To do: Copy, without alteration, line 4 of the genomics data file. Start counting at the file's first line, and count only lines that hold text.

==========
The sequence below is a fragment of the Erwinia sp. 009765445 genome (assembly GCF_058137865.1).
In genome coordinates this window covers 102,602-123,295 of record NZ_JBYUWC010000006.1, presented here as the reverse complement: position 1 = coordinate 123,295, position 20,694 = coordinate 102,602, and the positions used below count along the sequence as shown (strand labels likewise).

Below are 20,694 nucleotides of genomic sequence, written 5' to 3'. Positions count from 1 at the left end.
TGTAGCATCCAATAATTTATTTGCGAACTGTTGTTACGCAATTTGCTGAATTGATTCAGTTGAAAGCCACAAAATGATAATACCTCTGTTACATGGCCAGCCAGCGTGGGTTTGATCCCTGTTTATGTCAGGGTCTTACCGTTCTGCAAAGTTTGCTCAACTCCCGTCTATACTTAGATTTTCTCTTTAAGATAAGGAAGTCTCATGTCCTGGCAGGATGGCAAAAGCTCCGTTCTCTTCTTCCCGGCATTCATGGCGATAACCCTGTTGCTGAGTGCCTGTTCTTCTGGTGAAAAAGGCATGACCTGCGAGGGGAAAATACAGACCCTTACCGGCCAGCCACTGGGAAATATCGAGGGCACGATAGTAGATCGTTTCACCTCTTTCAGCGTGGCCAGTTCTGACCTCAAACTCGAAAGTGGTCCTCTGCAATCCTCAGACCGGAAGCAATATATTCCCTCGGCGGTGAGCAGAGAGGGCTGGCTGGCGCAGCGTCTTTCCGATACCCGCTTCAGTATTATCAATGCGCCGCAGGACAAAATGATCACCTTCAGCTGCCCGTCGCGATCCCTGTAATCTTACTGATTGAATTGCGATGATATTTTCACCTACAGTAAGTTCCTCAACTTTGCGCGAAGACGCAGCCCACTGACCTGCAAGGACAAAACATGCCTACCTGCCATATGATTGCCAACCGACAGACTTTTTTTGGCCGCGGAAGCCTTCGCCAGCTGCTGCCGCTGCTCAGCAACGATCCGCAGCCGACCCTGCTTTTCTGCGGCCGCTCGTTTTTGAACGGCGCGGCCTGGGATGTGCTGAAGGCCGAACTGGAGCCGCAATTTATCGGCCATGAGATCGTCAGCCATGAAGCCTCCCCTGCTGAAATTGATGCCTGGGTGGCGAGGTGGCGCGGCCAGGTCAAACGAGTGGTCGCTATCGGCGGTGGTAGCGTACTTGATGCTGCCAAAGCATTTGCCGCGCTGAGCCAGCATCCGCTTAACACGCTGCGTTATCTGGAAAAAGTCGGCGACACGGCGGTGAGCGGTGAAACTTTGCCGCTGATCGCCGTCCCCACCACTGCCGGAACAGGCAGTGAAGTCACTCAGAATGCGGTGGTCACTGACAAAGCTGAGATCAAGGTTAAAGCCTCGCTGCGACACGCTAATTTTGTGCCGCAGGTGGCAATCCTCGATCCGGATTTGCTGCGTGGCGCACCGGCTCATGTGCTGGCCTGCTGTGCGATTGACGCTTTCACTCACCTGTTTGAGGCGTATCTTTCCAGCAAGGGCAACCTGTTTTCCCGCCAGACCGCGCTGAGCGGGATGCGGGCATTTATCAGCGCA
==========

TGTAGCATCCAATAATTTATTTGCGAACTGTTGTTACGCAATTTGCTGAATTGATTCAGTTGAAAGCCACAAAATGATAATACCTCTGTTACATGGCCAGCCAGCGTGGGTTTGATCCCTGTTTATGTCAGGGTCTTACCGTTCTGCAAAGTTTGCTCAACTCCCGTCTATACTTAGATTTTCTCTTTAAGATAAGGAAGTCTCATGTCCTGGCAGGATGGCAAAAGCTCCGTTCTCTTCTTCCCGGCATTCATGGCGATAACCCTGTTGCTGAGTGCCTGTTCTTCTGGTGAAAAAGGCATGACCTGCGAGGGGAAAATACAGACCCTTACCGGCCAGCCACTGGGAAATATCGAGGGCACGATAGTAGATCGTTTCACCTCTTTCAGCGTGGCCAGTTCTGACCTCAAACTCGAAAGTGGTCCTCTGCAATCCTCAGACCGGAAGCAATATATTCCCTCGGCGGTGAGCAGAGAGGGCTGGCTGGCGCAGCGTCTTTCCGATACCCGCTTCAGTATTATCAATGCGCCGCAGGACAAAATGATCACCTTCAGCTGCCCGTCGCGATCCCTGTAATCTTACTGATTGAATTGCGATGATATTTTCACCTACAGTAAGTTCCTCAACTTTGCGCGAAGACGCAGCCCACTGACCTGCAAGGACAAAACATGCCTACCTGCCATATGATTGCCAACCGACAGACTTTTTTTGGCCGCGGAAGCCTTCGCCAGCTGCTGCCGCTGCTCAGCAACGATCCGCAGCCGACCCTGCTTTTCTGCGGCCGCTCGTTTTTGAACGGCGCGGCCTGGGATGTGCTGAAGGCCGAACTGGAGCCGCAATTTATCGGCCATGAGATCGTCAGCCATGAAGCCTCCCCTGCTGAAATTGATGCCTGGGTGGCGAGGTGGCGCGGCCAGGTCAAACGAGTGGTCGCTATCGGCGGTGGTAGCGTACTTGATGCTGCCAAAGCATTTGCCGCGCTGAGCCAGCATCCGCTTAACACGCTGCGTTATCTGGAAAAAGTCGGCGACACGGCGGTGAGCGGTGAAACTTTGCCGCTGATCGCCGTCCCCACCACTGCCGGAACAGGCAGTGAAGTCACTCAGAATGCGGTGGTCACTGACAAAGCTGAGATCAAGGTTAAAGCCTCGCTGCGACACGCTAATTTTGTGCCGCAGGTGGCAATCCTCGATCCGGATTTGCTGCGTGGCGCACCGGCTCATGTGCTGGCCTGCTGTGCGATTGACGCTTTCACTCACCTGTTTGAGGCGTATCTTTCCAGCAAGGGCAACCTGTTTTCCCGCCAGACCGCGCTGAGCGGGATGCGGGCATTTATCAGCGCA